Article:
Machinery and techniques
If surveying has undergone major changes in its methods and the results which it achieves, that is mainly due to the advance in the equipment and instruments which the surveyor uses.
This evolution started forty years or so ago with the invention of theodolites which allowed the simultaneous measurement of horizontal and vertical angles. Prior to that innovations had been slow and sporadic but, thereafter progress quickly accelerated.
Thirty years or so ago distance measuring equipment took the place of the measuring chain which surveyors previously used.. Ten years later, tacheometers marked another step forward with their capacity to simultaneously measure horizontally and vertically. At the same time, manual levelling equipment evolved, with electronic levels appearing later at the beginning of the 1990s.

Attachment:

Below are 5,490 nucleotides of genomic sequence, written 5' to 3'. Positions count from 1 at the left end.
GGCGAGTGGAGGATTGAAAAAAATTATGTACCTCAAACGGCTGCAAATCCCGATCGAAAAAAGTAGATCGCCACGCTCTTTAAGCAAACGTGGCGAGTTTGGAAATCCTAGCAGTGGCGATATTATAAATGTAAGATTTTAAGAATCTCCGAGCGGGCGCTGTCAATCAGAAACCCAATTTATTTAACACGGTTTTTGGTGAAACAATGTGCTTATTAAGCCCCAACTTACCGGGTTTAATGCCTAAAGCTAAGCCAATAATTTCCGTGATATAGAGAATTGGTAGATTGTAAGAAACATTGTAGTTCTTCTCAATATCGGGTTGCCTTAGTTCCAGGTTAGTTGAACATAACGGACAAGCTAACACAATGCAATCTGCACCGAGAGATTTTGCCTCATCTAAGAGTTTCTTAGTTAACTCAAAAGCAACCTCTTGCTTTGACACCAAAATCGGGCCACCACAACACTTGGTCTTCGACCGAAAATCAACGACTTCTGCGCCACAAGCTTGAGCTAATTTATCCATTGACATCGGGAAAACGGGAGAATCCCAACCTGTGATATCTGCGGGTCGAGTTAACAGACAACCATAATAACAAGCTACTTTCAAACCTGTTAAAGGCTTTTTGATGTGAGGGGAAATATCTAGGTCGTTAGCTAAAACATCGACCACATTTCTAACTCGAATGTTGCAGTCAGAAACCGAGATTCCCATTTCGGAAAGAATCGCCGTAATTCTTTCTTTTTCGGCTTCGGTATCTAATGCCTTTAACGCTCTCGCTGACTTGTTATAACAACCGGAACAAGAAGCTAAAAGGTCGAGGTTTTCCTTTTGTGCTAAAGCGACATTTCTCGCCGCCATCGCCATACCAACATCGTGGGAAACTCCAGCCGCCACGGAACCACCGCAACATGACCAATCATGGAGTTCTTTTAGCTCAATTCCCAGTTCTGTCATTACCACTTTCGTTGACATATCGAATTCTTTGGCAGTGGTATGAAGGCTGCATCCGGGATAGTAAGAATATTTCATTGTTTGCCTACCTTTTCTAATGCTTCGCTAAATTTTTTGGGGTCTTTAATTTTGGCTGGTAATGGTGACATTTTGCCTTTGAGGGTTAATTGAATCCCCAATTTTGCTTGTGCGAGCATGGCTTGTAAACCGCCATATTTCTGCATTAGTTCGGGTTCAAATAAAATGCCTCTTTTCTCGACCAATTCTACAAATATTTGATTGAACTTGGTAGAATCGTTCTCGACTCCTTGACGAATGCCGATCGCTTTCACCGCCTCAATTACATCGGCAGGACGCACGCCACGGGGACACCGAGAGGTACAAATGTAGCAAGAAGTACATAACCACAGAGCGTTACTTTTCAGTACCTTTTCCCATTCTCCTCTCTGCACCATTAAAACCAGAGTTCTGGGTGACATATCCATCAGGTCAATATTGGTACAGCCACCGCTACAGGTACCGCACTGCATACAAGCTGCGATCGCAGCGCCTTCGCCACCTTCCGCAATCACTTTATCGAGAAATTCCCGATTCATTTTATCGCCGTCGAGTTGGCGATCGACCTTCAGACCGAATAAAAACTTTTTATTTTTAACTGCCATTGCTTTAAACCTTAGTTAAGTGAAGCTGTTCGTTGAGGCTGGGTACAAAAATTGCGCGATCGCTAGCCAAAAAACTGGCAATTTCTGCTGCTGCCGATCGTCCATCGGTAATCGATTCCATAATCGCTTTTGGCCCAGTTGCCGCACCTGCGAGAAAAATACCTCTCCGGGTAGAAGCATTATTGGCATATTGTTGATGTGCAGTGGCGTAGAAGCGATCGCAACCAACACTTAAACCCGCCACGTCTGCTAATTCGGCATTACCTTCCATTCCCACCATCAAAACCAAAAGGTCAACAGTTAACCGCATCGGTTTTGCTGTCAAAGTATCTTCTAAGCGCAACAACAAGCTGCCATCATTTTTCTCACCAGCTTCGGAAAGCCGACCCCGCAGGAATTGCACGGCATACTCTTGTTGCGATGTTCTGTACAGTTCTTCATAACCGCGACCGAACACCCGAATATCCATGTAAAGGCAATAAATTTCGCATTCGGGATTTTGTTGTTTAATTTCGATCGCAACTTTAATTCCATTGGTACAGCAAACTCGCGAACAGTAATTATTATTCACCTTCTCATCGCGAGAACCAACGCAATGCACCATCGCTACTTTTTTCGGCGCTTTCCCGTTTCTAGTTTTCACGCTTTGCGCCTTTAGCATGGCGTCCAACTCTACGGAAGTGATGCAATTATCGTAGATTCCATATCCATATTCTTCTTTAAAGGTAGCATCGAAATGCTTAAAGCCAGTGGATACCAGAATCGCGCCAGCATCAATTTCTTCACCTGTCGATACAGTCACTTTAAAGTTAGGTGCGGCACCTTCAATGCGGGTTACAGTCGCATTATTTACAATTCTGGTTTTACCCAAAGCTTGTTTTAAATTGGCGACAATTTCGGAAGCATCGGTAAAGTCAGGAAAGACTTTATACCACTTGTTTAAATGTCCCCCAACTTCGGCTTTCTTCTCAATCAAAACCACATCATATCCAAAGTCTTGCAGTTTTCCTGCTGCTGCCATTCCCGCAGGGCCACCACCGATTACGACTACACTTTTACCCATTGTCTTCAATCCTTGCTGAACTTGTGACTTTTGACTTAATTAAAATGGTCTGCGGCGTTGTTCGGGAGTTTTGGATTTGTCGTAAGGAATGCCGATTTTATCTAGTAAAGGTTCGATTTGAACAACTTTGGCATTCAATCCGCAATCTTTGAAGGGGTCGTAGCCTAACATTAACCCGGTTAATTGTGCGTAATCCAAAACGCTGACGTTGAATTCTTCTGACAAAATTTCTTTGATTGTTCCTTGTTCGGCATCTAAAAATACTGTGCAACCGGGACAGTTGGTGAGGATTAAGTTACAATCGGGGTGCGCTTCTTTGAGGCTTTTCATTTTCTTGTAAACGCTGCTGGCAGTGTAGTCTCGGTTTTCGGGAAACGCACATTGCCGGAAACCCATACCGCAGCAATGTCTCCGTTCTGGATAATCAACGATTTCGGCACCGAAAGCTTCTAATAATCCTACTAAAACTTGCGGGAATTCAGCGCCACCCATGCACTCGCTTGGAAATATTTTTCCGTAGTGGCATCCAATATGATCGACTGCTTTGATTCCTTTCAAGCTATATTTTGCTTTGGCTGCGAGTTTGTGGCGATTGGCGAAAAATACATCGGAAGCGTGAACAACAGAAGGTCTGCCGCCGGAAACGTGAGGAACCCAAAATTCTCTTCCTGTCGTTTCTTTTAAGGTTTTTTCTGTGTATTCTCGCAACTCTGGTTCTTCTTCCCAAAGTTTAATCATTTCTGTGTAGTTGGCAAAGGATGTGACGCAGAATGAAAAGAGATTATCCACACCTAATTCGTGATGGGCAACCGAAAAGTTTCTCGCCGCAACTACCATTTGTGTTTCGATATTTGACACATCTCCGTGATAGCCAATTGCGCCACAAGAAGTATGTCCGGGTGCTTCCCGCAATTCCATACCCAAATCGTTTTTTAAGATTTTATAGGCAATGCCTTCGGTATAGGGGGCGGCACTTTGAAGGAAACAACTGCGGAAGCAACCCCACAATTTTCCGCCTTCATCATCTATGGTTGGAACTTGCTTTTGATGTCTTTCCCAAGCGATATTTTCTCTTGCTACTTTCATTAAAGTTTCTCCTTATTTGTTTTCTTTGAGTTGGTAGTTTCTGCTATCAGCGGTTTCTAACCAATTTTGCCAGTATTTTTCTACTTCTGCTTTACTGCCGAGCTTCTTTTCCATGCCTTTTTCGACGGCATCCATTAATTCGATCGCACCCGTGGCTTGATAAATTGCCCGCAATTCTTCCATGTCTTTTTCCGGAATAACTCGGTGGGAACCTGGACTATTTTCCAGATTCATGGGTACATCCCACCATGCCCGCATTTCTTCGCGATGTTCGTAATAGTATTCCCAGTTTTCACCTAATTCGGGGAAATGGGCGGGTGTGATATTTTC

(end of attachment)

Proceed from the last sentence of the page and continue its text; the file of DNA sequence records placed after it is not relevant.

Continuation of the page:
Within the same decade, the use of 3D laser scanners and of course, GPS (one of the uses for which is the guidance, ie remote control, of plant and machinery) began to expand. GPS, an American satellite positioning system, was authorised for civilian use from 1993 which, for the surveying profession, marked the beginning of a radical and continuing change in the techniques which it employs. Satellite Information Systems are another aspect of the same change, since they also supply a global view of the many aspects related to the development of the territory...